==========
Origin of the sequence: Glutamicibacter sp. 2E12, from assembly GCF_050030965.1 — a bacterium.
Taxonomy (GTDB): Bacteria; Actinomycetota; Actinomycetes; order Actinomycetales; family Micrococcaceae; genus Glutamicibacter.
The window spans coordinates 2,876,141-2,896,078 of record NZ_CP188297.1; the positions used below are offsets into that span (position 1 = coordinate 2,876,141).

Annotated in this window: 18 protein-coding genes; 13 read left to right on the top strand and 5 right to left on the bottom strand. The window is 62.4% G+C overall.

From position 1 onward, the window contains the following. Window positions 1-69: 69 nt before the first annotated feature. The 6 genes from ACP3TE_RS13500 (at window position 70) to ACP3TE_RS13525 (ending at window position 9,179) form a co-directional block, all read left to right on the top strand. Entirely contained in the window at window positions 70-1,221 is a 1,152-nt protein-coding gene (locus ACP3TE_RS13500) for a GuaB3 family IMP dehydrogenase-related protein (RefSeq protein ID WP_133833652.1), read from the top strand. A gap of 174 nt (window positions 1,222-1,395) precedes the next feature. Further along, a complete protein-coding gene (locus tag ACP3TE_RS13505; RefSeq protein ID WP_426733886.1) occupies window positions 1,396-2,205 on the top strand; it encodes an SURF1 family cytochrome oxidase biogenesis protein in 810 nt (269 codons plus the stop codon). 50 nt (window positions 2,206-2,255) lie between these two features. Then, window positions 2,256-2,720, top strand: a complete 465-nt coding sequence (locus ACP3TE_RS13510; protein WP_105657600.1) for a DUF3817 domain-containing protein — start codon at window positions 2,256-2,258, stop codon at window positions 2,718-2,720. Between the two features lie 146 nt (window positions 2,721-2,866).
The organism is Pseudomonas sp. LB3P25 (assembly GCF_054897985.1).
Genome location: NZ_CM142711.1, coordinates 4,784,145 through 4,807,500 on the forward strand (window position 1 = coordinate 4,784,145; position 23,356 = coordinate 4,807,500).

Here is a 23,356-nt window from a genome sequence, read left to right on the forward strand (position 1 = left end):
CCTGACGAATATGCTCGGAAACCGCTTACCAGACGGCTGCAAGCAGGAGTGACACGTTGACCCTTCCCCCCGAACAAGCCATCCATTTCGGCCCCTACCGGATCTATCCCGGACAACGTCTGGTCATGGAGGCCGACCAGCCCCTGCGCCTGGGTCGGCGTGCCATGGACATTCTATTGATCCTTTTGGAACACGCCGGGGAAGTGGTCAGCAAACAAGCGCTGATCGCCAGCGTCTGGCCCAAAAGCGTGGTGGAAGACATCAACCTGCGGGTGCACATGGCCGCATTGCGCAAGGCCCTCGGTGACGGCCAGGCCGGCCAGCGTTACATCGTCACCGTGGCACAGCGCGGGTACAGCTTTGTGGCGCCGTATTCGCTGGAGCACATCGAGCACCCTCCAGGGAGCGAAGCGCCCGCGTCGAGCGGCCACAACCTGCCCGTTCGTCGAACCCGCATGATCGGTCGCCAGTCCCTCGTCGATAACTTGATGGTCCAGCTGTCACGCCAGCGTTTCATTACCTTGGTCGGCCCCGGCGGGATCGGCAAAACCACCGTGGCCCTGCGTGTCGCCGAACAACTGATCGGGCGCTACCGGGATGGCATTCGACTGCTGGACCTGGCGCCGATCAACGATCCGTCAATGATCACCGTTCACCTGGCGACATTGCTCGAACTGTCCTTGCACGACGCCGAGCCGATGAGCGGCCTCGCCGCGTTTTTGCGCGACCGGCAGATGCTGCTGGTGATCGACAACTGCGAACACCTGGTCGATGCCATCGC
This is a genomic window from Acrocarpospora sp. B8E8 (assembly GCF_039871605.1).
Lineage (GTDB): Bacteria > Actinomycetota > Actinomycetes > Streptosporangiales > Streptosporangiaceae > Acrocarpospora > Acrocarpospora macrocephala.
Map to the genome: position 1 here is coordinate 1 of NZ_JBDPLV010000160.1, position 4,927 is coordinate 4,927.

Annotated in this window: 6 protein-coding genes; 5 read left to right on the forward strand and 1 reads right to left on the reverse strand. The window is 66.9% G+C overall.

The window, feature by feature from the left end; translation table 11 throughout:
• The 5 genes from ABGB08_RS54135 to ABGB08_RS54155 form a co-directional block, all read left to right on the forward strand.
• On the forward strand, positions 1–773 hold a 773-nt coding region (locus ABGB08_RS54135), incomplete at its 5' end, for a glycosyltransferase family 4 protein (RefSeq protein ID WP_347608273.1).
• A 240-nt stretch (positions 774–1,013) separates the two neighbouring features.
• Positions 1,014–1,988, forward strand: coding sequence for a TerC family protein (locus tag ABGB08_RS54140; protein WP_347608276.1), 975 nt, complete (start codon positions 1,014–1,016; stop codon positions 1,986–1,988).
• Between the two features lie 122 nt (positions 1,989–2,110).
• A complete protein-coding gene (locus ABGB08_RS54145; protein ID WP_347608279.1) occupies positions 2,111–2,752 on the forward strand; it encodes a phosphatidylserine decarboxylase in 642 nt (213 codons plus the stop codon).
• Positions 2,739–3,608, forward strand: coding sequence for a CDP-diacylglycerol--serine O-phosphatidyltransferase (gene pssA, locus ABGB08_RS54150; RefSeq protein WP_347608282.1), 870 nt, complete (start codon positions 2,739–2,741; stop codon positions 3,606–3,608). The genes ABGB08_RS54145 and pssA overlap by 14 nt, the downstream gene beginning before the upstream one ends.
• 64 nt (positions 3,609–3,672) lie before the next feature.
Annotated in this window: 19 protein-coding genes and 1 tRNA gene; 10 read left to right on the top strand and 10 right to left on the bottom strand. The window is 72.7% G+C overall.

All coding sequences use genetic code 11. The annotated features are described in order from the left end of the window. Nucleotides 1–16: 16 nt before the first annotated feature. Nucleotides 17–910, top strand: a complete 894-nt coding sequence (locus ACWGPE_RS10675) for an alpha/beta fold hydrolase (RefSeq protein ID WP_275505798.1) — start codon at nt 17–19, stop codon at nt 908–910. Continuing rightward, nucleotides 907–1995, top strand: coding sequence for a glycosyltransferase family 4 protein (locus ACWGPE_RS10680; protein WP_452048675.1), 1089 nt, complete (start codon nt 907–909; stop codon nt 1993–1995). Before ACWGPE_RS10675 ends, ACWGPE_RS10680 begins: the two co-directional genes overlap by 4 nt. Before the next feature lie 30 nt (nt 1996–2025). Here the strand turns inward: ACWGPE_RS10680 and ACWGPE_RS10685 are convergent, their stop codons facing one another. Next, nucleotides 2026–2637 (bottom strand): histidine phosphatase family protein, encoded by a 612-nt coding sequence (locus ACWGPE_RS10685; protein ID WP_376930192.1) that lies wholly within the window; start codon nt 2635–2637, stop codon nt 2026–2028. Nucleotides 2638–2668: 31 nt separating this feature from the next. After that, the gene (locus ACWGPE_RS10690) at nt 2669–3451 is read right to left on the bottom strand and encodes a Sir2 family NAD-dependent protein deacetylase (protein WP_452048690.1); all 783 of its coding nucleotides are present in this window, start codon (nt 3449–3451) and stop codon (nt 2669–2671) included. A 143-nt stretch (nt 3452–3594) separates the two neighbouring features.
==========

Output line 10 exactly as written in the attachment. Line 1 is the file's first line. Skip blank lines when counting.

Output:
This is a genomic window from Acrocarpospora sp. B8E8 (assembly GCF_039871605.1).